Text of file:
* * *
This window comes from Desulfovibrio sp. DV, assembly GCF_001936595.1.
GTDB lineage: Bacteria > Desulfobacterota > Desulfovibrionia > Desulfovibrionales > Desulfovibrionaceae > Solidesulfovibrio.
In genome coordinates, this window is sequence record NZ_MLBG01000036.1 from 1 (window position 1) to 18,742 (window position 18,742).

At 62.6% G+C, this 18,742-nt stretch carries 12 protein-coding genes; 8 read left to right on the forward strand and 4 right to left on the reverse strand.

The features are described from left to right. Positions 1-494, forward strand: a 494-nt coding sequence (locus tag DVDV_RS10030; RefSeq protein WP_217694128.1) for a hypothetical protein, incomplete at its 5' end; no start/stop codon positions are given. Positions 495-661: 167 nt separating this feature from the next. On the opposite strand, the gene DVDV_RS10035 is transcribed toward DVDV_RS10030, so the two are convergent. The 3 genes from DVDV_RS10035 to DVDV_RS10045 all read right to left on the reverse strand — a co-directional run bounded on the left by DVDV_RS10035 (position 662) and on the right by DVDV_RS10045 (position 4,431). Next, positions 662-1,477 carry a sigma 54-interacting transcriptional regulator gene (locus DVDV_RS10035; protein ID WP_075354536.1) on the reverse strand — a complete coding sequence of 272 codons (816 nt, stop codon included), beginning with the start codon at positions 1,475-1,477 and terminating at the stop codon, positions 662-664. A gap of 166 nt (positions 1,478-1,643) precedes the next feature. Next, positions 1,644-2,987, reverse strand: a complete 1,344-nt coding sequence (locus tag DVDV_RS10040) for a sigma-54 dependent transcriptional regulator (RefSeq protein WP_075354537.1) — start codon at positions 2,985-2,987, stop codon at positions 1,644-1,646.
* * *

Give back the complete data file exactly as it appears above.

This window comes from Desulfovibrio sp. DV, assembly GCF_001936595.1.
GTDB lineage: Bacteria > Desulfobacterota > Desulfovibrionia > Desulfovibrionales > Desulfovibrionaceae > Solidesulfovibrio.
In genome coordinates, this window is sequence record NZ_MLBG01000036.1 from 1 (window position 1) to 18,742 (window position 18,742).

At 62.6% G+C, this 18,742-nt stretch carries 12 protein-coding genes; 8 read left to right on the forward strand and 4 right to left on the reverse strand.

The features are described from left to right. Positions 1-494, forward strand: a 494-nt coding sequence (locus tag DVDV_RS10030; RefSeq protein WP_217694128.1) for a hypothetical protein, incomplete at its 5' end; no start/stop codon positions are given. Positions 495-661: 167 nt separating this feature from the next. On the opposite strand, the gene DVDV_RS10035 is transcribed toward DVDV_RS10030, so the two are convergent. The 3 genes from DVDV_RS10035 to DVDV_RS10045 all read right to left on the reverse strand — a co-directional run bounded on the left by DVDV_RS10035 (position 662) and on the right by DVDV_RS10045 (position 4,431). Next, positions 662-1,477 carry a sigma 54-interacting transcriptional regulator gene (locus DVDV_RS10035; protein ID WP_075354536.1) on the reverse strand — a complete coding sequence of 272 codons (816 nt, stop codon included), beginning with the start codon at positions 1,475-1,477 and terminating at the stop codon, positions 662-664. A gap of 166 nt (positions 1,478-1,643) precedes the next feature. Next, positions 1,644-2,987, reverse strand: a complete 1,344-nt coding sequence (locus tag DVDV_RS10040) for a sigma-54 dependent transcriptional regulator (RefSeq protein WP_075354537.1) — start codon at positions 2,985-2,987, stop codon at positions 1,644-1,646.